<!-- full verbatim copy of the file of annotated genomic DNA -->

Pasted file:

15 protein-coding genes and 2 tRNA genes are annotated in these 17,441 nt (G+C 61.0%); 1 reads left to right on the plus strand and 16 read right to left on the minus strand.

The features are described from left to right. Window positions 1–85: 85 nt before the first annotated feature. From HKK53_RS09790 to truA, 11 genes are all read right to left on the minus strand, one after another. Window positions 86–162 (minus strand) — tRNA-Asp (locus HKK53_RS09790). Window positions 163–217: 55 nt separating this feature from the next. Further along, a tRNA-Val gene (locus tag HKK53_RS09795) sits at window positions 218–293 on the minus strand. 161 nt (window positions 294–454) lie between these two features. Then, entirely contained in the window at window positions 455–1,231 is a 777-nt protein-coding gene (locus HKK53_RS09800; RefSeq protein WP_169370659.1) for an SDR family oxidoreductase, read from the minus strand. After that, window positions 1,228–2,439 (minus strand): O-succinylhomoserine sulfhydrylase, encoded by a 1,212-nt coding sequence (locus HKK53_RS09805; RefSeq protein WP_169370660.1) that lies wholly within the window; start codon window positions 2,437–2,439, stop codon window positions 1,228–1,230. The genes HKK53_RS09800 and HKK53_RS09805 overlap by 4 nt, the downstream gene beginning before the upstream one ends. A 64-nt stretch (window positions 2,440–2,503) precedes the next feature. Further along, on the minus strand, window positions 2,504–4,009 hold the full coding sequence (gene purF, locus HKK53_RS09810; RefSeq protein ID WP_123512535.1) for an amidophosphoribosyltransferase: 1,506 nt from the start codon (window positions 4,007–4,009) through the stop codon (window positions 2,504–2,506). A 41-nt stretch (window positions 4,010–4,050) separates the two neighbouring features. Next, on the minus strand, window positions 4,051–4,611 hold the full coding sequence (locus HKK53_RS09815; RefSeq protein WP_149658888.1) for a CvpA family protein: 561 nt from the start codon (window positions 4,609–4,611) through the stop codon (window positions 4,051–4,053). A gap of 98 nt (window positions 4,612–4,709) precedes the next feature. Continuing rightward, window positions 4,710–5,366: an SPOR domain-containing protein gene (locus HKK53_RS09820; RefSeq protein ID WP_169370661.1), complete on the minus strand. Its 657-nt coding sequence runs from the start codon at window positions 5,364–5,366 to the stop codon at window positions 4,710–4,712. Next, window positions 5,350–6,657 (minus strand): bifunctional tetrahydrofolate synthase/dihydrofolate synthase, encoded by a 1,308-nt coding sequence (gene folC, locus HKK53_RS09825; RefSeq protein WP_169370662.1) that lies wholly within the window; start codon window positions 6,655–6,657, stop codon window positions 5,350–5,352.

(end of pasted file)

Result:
15 protein-coding genes and 2 tRNA genes are annotated in these 17,441 nt (G+C 61.0%); 1 reads left to right on the plus strand and 16 read right to left on the minus strand.

The features are described from left to right. Window positions 1–85: 85 nt before the first annotated feature. From HKK53_RS09790 to truA, 11 genes are all read right to left on the minus strand, one after another. Window positions 86–162 (minus strand) — tRNA-Asp (locus HKK53_RS09790). Window positions 163–217: 55 nt separating this feature from the next. Further along, a tRNA-Val gene (locus tag HKK53_RS09795) sits at window positions 218–293 on the minus strand. 161 nt (window positions 294–454) lie between these two features. Then, entirely contained in the window at window positions 455–1,231 is a 777-nt protein-coding gene (locus HKK53_RS09800; RefSeq protein WP_169370659.1) for an SDR family oxidoreductase, read from the minus strand. After that, window positions 1,228–2,439 (minus strand): O-succinylhomoserine sulfhydrylase, encoded by a 1,212-nt coding sequence (locus HKK53_RS09805; RefSeq protein WP_169370660.1) that lies wholly within the window; start codon window positions 2,437–2,439, stop codon window positions 1,228–1,230. The genes HKK53_RS09800 and HKK53_RS09805 overlap by 4 nt, the downstream gene beginning before the upstream one ends. A 64-nt stretch (window positions 2,440–2,503) precedes the next feature. Further along, on the minus strand, window positions 2,504–4,009 hold the full coding sequence (gene purF, locus HKK53_RS09810; RefSeq protein ID WP_123512535.1) for an amidophosphoribosyltransferase: 1,506 nt from the start codon (window positions 4,007–4,009) through the stop codon (window positions 2,504–2,506). A 41-nt stretch (window positions 4,010–4,050) separates the two neighbouring features. Next, on the minus strand, window positions 4,051–4,611 hold the full coding sequence (locus HKK53_RS09815; RefSeq protein WP_149658888.1) for a CvpA family protein: 561 nt from the start codon (window positions 4,609–4,611) through the stop codon (window positions 4,051–4,053). A gap of 98 nt (window positions 4,612–4,709) precedes the next feature. Continuing rightward, window positions 4,710–5,366: an SPOR domain-containing protein gene (locus HKK53_RS09820; RefSeq protein ID WP_169370661.1), complete on the minus strand. Its 657-nt coding sequence runs from the start codon at window positions 5,364–5,366 to the stop codon at window positions 4,710–4,712. Next, window positions 5,350–6,657 (minus strand): bifunctional tetrahydrofolate synthase/dihydrofolate synthase, encoded by a 1,308-nt coding sequence (gene folC, locus HKK53_RS09825; RefSeq protein WP_169370662.1) that lies wholly within the window; start codon window positions 6,655–6,657, stop codon window positions 5,350–5,352.